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Thursday, September 18, 2014

Knowledge of US Government and Crime

Many posts have discussed the public's limited knowledge of government and public issues. From the Annenberg Public Policy Center:
Americans show great uncertainty when it comes to answering basic questions about how their government works, a national survey conducted by the Annenberg Public Policy Center of the University of Pennsylvania has found.

The survey of 1,416 adults, released for Constitution Day (Sept. 17) in conjunction with the launch of the Civics Renewal Network, found that:
  • While little more than a third of respondents (36 percent) could name all three branches of the U.S. government, just as many (35 percent) could not name a single one.
  • Just over a quarter of Americans (27 percent) know it takes a two-thirds vote of the House and Senate to override a presidential veto.
  • One in five Americans (21 percent) incorrectly thinks that a 5-4 Supreme Court decision is sent back to Congress for reconsideration....

The study also found that more than half of Americans do not know which party controls the House and Senate:
  • Asked which party has the most members in the House of Representatives, 38 percent said they knew the Republicans are the majority, but 17 percent responded the Democrats, and 44 percent reported that they did not know (up from 27 percent who said they did not know in 2011).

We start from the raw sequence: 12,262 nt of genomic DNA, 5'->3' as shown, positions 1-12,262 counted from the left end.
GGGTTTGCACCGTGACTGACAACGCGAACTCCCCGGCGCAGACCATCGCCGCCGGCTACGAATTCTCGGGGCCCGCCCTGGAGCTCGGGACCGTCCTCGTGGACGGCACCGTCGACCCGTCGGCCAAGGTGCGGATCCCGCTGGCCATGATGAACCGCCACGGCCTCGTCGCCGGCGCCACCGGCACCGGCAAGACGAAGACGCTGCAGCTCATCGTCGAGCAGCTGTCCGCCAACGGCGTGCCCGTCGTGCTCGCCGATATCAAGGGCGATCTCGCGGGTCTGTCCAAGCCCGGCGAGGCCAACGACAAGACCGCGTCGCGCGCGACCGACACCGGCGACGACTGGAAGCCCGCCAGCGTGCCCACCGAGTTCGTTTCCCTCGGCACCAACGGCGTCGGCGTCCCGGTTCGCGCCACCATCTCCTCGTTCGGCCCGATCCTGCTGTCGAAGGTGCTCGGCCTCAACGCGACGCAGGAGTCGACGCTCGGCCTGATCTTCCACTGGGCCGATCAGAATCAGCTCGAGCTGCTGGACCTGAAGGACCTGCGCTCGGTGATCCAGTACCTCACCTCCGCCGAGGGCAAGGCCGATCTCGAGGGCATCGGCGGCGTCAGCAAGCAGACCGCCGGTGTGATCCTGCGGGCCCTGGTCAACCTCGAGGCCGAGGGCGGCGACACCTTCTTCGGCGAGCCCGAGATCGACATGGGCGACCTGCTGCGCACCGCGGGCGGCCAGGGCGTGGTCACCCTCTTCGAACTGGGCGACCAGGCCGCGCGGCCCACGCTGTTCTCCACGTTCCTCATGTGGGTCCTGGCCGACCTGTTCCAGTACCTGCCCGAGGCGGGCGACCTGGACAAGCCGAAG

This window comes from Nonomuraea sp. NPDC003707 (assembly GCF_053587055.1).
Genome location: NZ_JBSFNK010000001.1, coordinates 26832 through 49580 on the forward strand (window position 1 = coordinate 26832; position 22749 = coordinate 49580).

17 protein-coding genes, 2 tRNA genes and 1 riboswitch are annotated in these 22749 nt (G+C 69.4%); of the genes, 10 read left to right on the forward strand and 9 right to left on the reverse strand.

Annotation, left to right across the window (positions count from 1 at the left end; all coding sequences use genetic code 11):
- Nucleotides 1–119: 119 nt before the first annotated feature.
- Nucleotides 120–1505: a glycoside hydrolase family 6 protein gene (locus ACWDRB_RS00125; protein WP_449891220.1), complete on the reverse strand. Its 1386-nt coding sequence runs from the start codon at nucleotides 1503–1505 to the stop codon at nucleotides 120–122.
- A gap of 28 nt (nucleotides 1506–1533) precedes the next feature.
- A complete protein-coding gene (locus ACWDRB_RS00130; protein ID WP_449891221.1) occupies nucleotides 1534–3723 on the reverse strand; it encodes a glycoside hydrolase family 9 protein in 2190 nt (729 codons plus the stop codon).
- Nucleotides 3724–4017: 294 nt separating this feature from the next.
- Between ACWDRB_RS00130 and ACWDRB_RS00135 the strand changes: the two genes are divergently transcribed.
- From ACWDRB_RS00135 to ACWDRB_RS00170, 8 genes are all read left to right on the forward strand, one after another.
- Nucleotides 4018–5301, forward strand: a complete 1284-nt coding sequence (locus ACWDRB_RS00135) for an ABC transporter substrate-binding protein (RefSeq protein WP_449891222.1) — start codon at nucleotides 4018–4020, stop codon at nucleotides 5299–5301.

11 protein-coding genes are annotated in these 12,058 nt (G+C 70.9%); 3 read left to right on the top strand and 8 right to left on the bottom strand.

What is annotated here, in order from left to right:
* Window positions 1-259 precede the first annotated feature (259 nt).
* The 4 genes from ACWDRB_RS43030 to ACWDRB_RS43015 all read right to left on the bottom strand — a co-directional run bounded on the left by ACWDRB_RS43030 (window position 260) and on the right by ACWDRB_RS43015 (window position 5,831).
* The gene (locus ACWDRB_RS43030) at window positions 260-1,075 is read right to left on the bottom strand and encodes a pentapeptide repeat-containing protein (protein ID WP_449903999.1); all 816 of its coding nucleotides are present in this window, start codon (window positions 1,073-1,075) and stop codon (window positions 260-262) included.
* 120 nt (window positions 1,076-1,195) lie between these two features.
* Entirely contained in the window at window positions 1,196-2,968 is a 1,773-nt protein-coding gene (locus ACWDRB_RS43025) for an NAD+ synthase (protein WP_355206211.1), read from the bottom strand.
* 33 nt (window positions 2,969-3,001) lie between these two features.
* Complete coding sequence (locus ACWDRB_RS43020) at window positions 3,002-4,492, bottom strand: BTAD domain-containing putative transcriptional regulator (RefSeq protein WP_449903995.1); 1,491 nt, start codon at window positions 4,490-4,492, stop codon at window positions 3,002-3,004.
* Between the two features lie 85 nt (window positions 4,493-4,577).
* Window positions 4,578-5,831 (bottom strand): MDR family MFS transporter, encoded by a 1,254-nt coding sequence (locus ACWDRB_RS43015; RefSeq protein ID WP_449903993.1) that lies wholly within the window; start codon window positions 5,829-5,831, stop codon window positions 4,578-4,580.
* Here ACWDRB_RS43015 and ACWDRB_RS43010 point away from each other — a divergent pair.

• Asked which party controls the Senate, 38 percent correctly said the Democrats, 20 percent said the Republicans, and 42 percent said they did not know (also up from 27 percent who said they did not know in 2011).
For the complete release on the survey, click here. For additional information on methodology and data, click here.

From YouGov:
Compared to most of the developed world, the United States has an unusually high violent crime rate. Nevertheless, over the past twenty years the US has seen a huge drop in crime. Most violent crime rates, including for murder, have halved in the past twenty years. ...
Most Americans, however, don't recognize that violent crime has dropped so significantly over the past twenty years. Over that time frame the national murder rate has halved, along with non-lethal violent crime, yet half the country (50%) say that violent crime has increased since 1994, and only 22% know that it has decreased. Younger Americans are less likely to say that crime has increased since the mid-90s, while people with a household income of over $80,000 are the only group that tends to know that violent crime has dropped.
Americans also think that New York remains dangerous, even though it is the safest big city in the country.